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Trump trouble and euro surge extend gold's gains
May 22, 2017 / 4:45 AM / 7 months ago

Trump trouble and euro surge extend gold's gains

(Reuters) - Gold on Monday extended its biggest weekly gain in five weeks as the U.S. dollar fell against the euro, while U.S. political turmoil fuelled demand for bullion as a safe haven and reduced expectations of rapid U.S. interest rate rises.

A woman checks products in a gold and jewellery store in the central Anatolian city of Corum, Turkey, May 11, 2017. Picture taken May 11, 2017. REUTERS/Umit Bektas

Spot gold was up 0.3 percent to $1,258.72 an ounce at 1442 GMT, while U.S. gold futures were 0.4 percent higher at $1,258.80.

The metal advanced by 2.2 percent last week as the furore over U.S. President Donald Trump’s alleged links to Russia and his firing of former FBI chief James Comey raised concerns about his ability to push through promised fiscal stimulus.

That caused a rush to safe-haven assets such as gold and drove U.S. stocks, the dollar and U.S. bond yields lower, reducing the opportunity cost of holding non-yielding bullion and making gold cheaper for holders of other currencies.

U.S. stocks gained on Monday, but yields edged lower and the dollar plunged to a six-month low when the euro rallied after German Chancellor Angela Merkel said it was “too weak” for Germany.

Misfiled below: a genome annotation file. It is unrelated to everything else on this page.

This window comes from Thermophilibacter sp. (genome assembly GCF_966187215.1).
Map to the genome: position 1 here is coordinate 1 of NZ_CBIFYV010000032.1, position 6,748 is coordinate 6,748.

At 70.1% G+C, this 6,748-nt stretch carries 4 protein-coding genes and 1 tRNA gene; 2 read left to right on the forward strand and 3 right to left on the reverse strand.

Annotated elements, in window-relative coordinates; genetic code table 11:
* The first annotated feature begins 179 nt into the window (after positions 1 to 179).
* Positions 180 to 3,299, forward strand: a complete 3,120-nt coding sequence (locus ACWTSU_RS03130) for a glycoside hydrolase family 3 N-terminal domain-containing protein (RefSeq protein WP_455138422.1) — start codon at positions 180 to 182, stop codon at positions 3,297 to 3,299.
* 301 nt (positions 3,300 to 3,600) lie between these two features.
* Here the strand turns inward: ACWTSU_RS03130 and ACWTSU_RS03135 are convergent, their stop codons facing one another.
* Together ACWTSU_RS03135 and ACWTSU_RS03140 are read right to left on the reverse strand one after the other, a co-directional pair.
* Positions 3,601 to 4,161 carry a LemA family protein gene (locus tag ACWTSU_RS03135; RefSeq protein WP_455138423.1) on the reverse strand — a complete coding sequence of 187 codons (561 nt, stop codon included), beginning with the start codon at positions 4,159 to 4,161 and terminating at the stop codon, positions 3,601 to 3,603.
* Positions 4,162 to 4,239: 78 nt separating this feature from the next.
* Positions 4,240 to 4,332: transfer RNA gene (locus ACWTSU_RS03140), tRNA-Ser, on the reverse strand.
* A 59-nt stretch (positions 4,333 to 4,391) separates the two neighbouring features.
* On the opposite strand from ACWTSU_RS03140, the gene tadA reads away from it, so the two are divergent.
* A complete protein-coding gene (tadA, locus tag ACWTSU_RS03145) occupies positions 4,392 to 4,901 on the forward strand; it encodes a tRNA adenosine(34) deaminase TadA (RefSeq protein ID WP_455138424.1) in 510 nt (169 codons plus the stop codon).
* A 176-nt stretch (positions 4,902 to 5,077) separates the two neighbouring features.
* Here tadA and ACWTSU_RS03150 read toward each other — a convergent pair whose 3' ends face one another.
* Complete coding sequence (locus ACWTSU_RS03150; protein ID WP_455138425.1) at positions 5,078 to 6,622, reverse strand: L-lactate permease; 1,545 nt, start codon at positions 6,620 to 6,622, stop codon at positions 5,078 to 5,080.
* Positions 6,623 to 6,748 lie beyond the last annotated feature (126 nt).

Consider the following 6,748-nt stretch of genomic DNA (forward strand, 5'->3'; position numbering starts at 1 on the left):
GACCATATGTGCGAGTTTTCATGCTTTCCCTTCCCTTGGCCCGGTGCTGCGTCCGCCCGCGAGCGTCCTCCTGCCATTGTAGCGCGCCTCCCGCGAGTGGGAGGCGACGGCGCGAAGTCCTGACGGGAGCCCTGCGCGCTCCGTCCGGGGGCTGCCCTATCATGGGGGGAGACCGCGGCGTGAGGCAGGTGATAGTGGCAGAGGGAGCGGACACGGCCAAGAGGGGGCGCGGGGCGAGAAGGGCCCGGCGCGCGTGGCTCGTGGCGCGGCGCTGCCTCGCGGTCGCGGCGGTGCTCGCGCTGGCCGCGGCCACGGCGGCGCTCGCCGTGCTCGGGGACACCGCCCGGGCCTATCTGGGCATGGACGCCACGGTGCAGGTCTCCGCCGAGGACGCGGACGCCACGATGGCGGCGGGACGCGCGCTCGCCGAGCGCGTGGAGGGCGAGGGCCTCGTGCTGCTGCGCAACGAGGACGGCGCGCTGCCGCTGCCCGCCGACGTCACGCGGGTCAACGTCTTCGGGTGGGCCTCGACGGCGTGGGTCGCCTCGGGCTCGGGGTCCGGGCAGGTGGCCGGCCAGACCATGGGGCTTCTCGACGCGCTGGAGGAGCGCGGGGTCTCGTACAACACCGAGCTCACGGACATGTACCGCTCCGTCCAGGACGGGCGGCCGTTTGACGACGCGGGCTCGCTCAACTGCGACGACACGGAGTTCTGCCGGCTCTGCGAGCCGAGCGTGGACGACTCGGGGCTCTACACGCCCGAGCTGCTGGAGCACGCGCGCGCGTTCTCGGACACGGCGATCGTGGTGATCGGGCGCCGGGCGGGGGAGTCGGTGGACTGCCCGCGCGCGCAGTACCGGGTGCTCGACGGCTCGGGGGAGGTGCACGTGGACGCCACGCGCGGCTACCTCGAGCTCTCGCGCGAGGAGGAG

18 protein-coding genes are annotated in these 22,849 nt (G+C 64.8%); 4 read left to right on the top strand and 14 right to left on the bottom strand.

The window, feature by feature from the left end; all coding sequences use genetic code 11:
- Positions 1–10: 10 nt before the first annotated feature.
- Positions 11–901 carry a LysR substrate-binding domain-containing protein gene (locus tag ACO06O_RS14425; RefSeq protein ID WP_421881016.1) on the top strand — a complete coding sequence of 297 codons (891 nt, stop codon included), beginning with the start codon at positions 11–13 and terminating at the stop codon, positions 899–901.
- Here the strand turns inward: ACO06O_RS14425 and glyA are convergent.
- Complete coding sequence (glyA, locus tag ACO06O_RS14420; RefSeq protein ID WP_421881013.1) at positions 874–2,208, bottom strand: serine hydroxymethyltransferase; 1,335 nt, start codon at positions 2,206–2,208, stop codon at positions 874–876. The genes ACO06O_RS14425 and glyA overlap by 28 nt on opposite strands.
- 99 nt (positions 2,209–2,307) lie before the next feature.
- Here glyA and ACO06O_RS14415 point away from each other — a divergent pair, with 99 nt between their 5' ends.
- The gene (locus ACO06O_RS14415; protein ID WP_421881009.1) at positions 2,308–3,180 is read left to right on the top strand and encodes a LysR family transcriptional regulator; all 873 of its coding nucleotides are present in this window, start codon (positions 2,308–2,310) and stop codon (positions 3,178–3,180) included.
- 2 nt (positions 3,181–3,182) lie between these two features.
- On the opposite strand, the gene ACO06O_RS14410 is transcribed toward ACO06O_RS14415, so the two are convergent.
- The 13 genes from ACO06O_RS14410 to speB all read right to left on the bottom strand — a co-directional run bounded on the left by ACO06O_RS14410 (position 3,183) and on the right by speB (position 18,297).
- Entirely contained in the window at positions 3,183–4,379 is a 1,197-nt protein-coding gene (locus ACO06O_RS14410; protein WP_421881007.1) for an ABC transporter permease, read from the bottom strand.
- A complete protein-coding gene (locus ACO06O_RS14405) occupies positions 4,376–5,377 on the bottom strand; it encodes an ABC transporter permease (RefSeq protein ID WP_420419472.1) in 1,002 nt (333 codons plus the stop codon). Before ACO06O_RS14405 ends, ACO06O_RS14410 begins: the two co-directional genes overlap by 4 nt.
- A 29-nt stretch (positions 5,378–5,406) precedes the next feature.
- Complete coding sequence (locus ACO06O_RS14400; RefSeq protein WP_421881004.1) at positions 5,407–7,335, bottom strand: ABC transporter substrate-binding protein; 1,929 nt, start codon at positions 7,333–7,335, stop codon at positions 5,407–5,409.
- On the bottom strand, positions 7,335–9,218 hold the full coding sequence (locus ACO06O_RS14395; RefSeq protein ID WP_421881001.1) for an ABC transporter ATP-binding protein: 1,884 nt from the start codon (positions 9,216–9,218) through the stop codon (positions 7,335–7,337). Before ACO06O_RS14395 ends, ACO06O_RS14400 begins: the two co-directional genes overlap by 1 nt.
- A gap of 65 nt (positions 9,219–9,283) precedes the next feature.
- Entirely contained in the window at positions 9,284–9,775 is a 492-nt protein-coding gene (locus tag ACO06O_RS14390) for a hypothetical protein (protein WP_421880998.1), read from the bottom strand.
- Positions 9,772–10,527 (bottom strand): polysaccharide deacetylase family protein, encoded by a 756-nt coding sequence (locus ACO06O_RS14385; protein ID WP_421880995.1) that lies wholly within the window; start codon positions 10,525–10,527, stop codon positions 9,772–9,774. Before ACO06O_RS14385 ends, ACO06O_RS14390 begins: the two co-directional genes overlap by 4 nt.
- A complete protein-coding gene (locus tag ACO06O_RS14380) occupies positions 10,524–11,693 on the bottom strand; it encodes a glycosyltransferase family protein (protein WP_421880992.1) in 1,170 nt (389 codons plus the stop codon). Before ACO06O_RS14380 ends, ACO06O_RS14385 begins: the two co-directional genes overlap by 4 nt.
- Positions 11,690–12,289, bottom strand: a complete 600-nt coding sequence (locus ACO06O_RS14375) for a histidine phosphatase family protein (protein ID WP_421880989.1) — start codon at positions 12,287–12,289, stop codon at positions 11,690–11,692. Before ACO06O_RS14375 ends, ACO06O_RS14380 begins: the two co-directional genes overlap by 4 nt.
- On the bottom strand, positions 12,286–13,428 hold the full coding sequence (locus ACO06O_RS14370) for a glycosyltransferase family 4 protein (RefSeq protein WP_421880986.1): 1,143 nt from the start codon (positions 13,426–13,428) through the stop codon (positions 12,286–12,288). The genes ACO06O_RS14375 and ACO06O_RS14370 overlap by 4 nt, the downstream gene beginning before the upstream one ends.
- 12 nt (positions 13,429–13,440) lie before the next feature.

Gold investors were looking to news from Washington, said Commerzbank analyst Carsten Fritsch.

“If this escalates further and impeachment claims intensify, Trump will find it very difficult to push forward his ambitious tax cut and infrastructure spending plans,” Fritsch told the Reuters Global Gold Forum on Monday.

INTL FCStone analyst Edward Meir said: “This should be bullish for gold since it should keep the (U.S.) Federal Reserve more dovish on the rate front for a little while longer.”

Higher interest rates would pressure gold prices because they raise bond yields and tend to boost the dollar.

St. Louis Federal Reserve President James Bullard said on Friday that expected rate increases may be too fast for an economy that has shown recent signs of weakness.

However, Julius Baer analyst Carsten Menke believes that a June rate rise remains highly likely.

“(As a result) we expect the dollar to strengthen again and that should cap the upside to gold from here,” he said, adding that the metal is likely to dip to $1,200 over the next three months.

Investors’ net long position in COMEX gold meanwhile has fallen to a two-month low, U.S. Commodity Futures Trading Commission (CFTC) data showed on Friday.

In other precious metals, silver was up 1.4 percent at $17.05 an ounce, having earlier touched $17.14, its highest since May 1.

Platinum rose 0.3 percent to $941.70 and palladium was 0.3 percent lower at $757.50.

Additional reporting by Vijaykumar Vedala in Bengaluru; Editing by David Goodman and Mark Potter

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